College dropout Mae Borowski returns home to the crumbling former mining town of Possum Springs seeking to resume her aimless former life and reconnect with the friends she left behind. But things aren’t the same. Home seems different now and her friends have grown and changed. Leaves are falling and the wind is growing colder. Strange things are happening as the light fades.
And there’s something in the woods.
In 2017 join Mae on a trip through her hometown and into the dark on the other side.
Night in the Woods surprised me. I initially thought it would be a mysterious story-based game, but it ended up being a lot more than that. The game really hits home as it addresses a wide array of issues that we honestly don’t talk about enough in today’s society.
Mae Borowski returns to her small hometown to find that everything is the same, but also different. The buildings are all there, but some of the businesses have gone under. Her old friends stuck around, but they now have jobs. Mae finds that she has to readjust and relearn how to interact with the people she left behind. The reality of it is – people change, the economy has changed, and the town has been facing problems since they closed their mines down. As you go through the game, Mae chronicles her adventures in her journal (I suspect the blank pages I had means I missed a few things in my two play-through rounds…).
The world reflects our world well. When before we saw thriving businesses in downtown Toronto, companies are finding that they now need to have a gimmick that differentiates them from their competitors. These gimmicks attract young, social media-addicted customers to the businesses in the hopes that they’ll go viral and become popular. This hits harder for smaller towns, like the one Mae lives in. I saw this phenomenon first-hand this past year when I was living in a small town a couple of hours outside of Toronto – some places that were popular still struggled to the point where they had to close their doors or sell their establishments. Night in the Woods depicts this struggle so subtly, but accurately, that it really struck me as I went through the game.
The game also addresses mental illness and gay relationships in a way that doesn’t alienate them. They aren’t seen as “other” because of their choices, and that really should be how our society works. At the heart of it, people are still people and they deserve respect and love. It’s sad to think that this concept seems so novel, despite the fact that our society has been wrestling with these issues for decades.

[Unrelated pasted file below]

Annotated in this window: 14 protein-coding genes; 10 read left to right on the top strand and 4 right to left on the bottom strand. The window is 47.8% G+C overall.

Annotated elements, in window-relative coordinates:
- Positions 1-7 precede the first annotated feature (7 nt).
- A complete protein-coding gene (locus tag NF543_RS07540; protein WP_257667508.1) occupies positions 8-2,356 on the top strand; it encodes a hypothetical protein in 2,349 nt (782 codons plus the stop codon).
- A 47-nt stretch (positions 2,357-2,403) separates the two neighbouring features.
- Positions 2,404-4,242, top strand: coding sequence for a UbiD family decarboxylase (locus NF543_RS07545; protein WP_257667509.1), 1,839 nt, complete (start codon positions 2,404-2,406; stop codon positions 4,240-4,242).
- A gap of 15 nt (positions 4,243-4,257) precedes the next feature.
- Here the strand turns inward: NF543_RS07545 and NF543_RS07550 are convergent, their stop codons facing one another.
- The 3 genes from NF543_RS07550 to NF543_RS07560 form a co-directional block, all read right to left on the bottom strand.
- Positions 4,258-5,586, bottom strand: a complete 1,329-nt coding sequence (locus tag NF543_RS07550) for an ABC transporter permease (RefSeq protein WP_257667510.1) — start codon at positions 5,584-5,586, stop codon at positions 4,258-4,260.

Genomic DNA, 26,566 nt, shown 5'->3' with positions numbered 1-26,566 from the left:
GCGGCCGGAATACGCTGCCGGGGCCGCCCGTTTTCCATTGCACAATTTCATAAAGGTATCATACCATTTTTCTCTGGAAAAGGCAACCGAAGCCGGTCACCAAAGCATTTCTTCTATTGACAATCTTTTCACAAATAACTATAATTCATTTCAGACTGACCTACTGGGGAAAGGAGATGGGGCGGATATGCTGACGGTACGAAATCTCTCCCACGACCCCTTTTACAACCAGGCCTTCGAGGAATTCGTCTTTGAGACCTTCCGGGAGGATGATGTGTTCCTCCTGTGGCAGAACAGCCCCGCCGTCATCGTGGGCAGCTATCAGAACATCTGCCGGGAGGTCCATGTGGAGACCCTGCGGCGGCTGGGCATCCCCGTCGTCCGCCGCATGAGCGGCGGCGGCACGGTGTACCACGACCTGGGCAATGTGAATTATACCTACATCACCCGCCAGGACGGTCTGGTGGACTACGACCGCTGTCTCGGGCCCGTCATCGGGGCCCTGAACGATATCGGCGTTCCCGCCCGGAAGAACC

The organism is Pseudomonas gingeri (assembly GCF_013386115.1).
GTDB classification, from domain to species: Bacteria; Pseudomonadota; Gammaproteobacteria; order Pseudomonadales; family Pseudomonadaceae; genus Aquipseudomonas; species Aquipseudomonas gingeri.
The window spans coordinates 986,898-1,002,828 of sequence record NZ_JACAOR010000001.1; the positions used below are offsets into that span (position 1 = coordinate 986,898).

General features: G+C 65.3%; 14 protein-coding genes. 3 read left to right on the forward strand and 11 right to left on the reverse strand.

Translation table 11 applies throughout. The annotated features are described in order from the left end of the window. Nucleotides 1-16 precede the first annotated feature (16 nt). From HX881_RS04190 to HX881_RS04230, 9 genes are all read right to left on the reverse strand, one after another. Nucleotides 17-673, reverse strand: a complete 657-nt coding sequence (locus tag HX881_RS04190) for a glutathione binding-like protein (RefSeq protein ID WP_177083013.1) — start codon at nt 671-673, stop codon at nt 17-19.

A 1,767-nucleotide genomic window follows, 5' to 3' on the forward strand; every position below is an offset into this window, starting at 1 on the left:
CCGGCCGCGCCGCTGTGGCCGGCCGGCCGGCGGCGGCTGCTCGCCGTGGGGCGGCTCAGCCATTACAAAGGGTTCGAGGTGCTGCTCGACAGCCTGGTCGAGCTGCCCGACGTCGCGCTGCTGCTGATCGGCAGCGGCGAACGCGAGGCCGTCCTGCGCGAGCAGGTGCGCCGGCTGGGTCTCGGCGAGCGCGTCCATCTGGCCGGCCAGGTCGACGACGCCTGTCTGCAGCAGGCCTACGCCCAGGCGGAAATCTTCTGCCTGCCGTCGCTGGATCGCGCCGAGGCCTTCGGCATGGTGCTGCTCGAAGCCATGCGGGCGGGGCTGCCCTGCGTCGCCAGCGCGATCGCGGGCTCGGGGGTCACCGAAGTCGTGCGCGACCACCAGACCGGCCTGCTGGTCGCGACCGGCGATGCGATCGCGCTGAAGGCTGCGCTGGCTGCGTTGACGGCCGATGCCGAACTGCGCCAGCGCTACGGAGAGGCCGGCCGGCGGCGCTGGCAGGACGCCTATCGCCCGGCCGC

While all this is going on, we inhabit the role of Mae who is at the center of the story. I feel like we all know a Mae – someone who’s kind of stuck in the past and doesn’t want to face their demons (or reality). She’s quite self-centered and seemingly unredeemable as a character. She likes getting into trouble, enjoys the thrill of stealing, and she doesn’t seem to care much for the problems that her friends might be facing. However, we learn a lot about her character and her friends throughout this game, and that makes sticking with her throughout her journey worth it. The world isn’t just built through Mae’s observations and adventures, but also her interactions with the people. The game provides players with the freedom to choose how they interact with other characters, and this in turn affects what goes into Mae’s journal and what kind of interactions she has later on.
We’ve all heard it before – reading teleports you, it introduces you to new characters, and you walk with them as they navigate the problems of their lives with none of the baggage that you carry. I love reading because books tend to reflect our world. However, there’s a lot behind the scenes that we don’t get to see in books – or rather, authors skip past them because we don’t need to follow every movement of each character. However, the micromovements and details that are often missed in books are found all throughout Night in the Woods, and they paint a painful, yet amazingly executed image of our world and the millennial nightmare.
Everyday, Mae wakes up in her room, wanders through the town, talks to a couple of people, maybe goes on an adventure (but not all the time), and then ventures home again to sleep. Then she does it all over again. She’s unemployed while her friends have work; she is discovering more and more things in the town that are now broken or forgotten but used to be important; and she struggles with idleness. The seeming repetitiveness of the daily grind just to burn away the daylight hours seems monotonous almost, but brings so much attention to the millennial condition.
While the daily walks through town may seem tiresome at some points, there are areas of interest – every couple of days you can look for constellations on the roof of Mr. Chazakov’s house, you can get fun snippets of poetry from Selmers, and there are lots of opportunities to talk to new people in town. In the recent update, you can even take the time to learn songs on your bass in your room!
Though the game has some elements that may stall the story a little, Night in the Woods is probably the realest game I’ve ever played. There was so much relevance to today’s world, and the story, its characters, and their world were impressively developed through quirky art and subtle details. Definitely would recommend this game to readers who’d love to try playing through a YA story, instead of simply reading it!
A copy of this game was provided by Finji in exchange for an honest review.